Marcus Arnold (easy version)

In 2000, Marcus Arnold was living with his family in Perris, a town in the western United States. Marcus was fifteen at that time. He was a serious student who spent a lot of time working on his homework. When he was studying, he often used the internet to look for answers to his questions.

From the time he was twelve years old, Marcus had wanted to be a lawyer. In June 2000, he happened to notice some questions about law on one of the websites he used. He thought he could answer these questions and he wanted to try, but to do this he had to be an “expert.” It was possible to become an “expert” on this website just by filling out a form, so Marcus did this.

When he filled out the form, Marcus lied about his age. He said he was twenty-five even though he was only fifteen. He lied because he felt that if people on the website knew he was only fifteen, they wouldn’t take his answers seriously.

As soon as he became an expert, Marcus started answering questions. His answers were short and written in clear English. They were easy to understand.

One question, for example, came from a woman whose son was in jail. She told Marcus that when they arrested her son the police had not told him that he could get a lawyer before he answered any questions. Marcus wrote back and told her that if the police had not told her son this, he should not be in jail.

Another woman was so pleased with Marcus’ answers that she gave him a lot of information about her case and asked him to come to court with her. Marcus wanted to go and asked his mother to drive him there, but she didn’t agree to do this. She was afraid of what would happen when the woman found out that Marcus was only fifteen.

Marcus did such a good job of answering questions on the website that, a month after he began, he was number ten out of the 150 experts answering questions about the law. Marcus was very happy about this and he decided he wanted to get to the top of the list.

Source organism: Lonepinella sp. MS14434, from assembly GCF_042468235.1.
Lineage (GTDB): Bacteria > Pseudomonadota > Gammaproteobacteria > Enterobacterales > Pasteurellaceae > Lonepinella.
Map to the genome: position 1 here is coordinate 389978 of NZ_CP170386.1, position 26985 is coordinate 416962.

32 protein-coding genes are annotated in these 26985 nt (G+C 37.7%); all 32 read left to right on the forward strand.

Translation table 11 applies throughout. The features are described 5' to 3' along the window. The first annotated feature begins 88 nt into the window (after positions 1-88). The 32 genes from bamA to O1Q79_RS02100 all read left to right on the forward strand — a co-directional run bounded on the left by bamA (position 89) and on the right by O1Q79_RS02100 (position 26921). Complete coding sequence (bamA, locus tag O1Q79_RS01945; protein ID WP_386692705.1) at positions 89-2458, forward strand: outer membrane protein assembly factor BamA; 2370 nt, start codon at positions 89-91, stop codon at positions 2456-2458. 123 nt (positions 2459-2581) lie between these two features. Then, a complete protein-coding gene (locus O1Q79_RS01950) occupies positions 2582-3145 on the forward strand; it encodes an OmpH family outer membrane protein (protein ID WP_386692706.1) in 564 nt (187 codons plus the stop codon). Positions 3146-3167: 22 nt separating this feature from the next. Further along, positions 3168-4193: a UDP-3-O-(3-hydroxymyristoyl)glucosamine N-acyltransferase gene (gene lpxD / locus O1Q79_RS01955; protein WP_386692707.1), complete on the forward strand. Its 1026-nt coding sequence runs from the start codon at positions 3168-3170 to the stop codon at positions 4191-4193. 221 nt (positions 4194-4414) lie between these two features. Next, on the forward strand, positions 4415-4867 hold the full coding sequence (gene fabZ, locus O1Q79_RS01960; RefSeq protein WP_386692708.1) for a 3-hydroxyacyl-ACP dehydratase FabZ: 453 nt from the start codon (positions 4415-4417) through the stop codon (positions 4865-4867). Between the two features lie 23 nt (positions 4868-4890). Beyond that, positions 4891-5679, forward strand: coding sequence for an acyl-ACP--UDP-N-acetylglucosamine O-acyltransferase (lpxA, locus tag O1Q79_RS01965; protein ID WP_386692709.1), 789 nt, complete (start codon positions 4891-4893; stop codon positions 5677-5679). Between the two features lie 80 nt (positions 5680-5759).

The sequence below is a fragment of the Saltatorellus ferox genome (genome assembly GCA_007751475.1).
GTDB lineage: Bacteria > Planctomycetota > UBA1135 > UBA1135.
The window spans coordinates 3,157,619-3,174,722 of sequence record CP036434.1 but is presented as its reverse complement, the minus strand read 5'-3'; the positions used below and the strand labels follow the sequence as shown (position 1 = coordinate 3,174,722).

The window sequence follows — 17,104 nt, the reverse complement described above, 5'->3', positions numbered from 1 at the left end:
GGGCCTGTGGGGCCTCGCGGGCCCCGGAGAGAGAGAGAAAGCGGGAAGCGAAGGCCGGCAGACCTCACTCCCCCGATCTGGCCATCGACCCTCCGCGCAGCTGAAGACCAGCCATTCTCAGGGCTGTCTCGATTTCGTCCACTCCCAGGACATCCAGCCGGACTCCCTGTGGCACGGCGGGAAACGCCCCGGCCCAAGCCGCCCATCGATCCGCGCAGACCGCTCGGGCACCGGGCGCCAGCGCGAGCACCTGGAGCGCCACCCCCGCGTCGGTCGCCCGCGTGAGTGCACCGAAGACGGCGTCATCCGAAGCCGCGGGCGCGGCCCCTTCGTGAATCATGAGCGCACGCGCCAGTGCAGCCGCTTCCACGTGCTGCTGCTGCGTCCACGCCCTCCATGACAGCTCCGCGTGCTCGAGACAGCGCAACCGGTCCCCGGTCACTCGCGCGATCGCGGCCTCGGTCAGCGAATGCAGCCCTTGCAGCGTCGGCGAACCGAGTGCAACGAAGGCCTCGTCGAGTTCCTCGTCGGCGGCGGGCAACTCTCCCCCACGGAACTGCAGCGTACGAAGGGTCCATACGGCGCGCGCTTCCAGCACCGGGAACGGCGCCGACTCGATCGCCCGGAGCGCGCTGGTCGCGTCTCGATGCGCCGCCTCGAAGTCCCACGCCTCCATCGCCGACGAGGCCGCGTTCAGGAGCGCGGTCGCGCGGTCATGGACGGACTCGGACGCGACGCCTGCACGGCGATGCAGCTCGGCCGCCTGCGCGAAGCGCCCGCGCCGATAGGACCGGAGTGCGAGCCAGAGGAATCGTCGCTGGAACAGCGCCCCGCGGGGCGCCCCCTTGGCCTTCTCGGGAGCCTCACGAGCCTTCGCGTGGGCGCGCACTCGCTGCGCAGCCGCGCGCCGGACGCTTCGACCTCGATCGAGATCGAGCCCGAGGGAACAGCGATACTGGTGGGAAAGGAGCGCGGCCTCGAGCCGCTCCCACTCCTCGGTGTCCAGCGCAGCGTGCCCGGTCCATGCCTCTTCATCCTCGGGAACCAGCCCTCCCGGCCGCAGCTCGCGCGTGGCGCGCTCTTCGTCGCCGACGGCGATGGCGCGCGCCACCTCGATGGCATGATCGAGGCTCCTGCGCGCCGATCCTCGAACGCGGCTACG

In order to get higher on the list, he changed his “on-line” name to “Justin Anthony Wyrick, Jr.” and he also said, on the website, that even though he wasn’t a real lawyer, he had worked in court.

This worked well. In the next two weeks almost a thousand questions were sent to Marcus and he answered ninety-nine percent of them. By that time, Marcus had gone up to number three on the list of experts. People started to write to him offering to pay him to work for them. Marcus felt bad about that. He realized he had been dishonest and these people thought he was a real lawyer.

a serious student:
a hard-working student

someone who knows a lot about something

fill out:
put information in the blank spaces of a form; (‘fill out’ is a phrasal verb)

take his answers seriously:
believe that his answers were good; (‘take [something] seriously’) is a phrasal verb

in order to get he changed:
so he could get he changed; ‘in order...’ gives the purpose of some action

in the normal way

tell the truth:
say something that is true; the antonym is ‘lie’; ‘tell the truth’ is a phrasal verb